Flash Fiction: Intelligence Quotient

Did you guys all have a good Thanksgiving?

Mine was excellent.

But now that I have had my fun, I thought I would bring you something…

A world where intelligence is the only thing that is valued.

A flash fiction called:

Intelligence Quotient

“Blue, red, green, brown, blue, blue, blue, red, green, yellow, teal, blue, blue, red, green, brown, yellow, orange, red, red, red, blue,” the tablet just kept squawking new colors, and the fingers complied. Sixteen children all nestled in their desks, staring with concentration that makes veins pop. Hands like lightning hitting the button as soon as it commands. Points taken off for ever second you pause. There is no time to think about it, muscles and memory are all they have. One is having a panic attack in the corner. He keeps glancing up above his head at the hologram floating there, freaking out as his number turns red; one hand is still going at it, while the other swats. It, of course, passes right through, only temporarily making the hologram fizzle. Then it reforms, still displaying his worth, and his fate:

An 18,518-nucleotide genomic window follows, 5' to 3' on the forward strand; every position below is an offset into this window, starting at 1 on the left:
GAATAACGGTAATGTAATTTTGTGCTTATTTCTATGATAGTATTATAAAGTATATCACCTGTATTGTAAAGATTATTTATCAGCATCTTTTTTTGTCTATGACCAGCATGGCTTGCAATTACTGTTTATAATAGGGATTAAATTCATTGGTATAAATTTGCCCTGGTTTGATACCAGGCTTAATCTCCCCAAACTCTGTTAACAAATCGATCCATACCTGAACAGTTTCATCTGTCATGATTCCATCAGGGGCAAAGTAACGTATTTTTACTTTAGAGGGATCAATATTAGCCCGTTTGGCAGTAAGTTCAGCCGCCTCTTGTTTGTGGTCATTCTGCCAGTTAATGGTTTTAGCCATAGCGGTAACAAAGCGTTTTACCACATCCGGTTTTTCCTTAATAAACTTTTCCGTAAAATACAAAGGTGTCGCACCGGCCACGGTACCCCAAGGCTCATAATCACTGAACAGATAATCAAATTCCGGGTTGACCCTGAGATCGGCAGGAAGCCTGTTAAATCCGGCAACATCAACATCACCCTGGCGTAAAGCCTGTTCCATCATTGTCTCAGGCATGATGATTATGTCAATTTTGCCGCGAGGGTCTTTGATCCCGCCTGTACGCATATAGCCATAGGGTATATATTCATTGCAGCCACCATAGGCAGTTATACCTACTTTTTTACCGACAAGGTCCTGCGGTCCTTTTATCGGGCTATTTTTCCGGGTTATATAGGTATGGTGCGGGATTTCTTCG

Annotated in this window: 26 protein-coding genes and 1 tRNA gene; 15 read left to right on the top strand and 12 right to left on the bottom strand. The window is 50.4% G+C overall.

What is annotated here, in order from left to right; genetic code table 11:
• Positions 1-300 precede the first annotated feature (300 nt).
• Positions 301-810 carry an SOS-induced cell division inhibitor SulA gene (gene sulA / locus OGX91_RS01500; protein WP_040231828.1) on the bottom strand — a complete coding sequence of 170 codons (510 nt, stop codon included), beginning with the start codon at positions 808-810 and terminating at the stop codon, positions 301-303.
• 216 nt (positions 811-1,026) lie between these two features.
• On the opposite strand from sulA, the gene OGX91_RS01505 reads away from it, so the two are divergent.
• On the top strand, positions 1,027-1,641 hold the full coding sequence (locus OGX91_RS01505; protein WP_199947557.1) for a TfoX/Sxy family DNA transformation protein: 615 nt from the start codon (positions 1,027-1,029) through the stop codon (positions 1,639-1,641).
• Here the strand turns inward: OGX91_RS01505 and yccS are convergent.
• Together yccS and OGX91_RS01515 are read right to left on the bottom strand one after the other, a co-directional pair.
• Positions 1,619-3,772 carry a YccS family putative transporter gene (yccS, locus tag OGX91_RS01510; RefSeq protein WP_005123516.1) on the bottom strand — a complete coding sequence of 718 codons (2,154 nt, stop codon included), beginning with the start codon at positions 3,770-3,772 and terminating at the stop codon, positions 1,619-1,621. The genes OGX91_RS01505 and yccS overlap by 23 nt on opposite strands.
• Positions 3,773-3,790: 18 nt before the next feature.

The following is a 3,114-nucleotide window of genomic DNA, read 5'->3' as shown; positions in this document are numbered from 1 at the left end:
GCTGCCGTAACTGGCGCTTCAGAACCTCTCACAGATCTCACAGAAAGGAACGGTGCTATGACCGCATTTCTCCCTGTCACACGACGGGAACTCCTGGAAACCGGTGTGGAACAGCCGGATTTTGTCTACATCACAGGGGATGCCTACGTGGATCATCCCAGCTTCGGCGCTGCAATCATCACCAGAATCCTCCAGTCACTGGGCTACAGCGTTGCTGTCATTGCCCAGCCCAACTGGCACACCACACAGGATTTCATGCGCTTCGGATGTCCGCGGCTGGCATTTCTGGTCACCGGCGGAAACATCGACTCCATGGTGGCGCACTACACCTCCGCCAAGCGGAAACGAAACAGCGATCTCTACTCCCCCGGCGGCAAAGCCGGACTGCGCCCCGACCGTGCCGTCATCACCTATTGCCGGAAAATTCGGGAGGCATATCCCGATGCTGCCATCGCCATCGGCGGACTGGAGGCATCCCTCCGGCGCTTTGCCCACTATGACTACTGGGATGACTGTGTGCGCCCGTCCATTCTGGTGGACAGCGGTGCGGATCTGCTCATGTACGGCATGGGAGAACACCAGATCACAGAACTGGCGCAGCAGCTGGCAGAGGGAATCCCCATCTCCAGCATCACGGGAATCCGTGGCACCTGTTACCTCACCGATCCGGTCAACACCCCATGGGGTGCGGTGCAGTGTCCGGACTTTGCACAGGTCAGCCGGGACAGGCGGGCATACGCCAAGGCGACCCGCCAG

Name: Benjamin Nosh

Age: 12

I.Q. 75

Status: Student

Current Test Score: -112

The tablet does not care, and neither does the teacher, she actually seems to be enjoying it, her cupped hand over a smile. It’s just hilarious. He still thinks he has a future.

She reaches up above her head mimicking his actions. A single finger plugs away at her golden numbers. Watching one hundred and forty-three fizzle and sparkle. She pulls her hand away and lets any onlookers see her grin. They’re too busy of course, still trying to become something with those numbers.

Her head tilts down at the desk to see the room’s progress. Pathetic, mostly, but the kid right in the front has some promise. He’s not even looking at the screen anymore; he has already learned the pattern, his fingers flying, and his eyes wandering.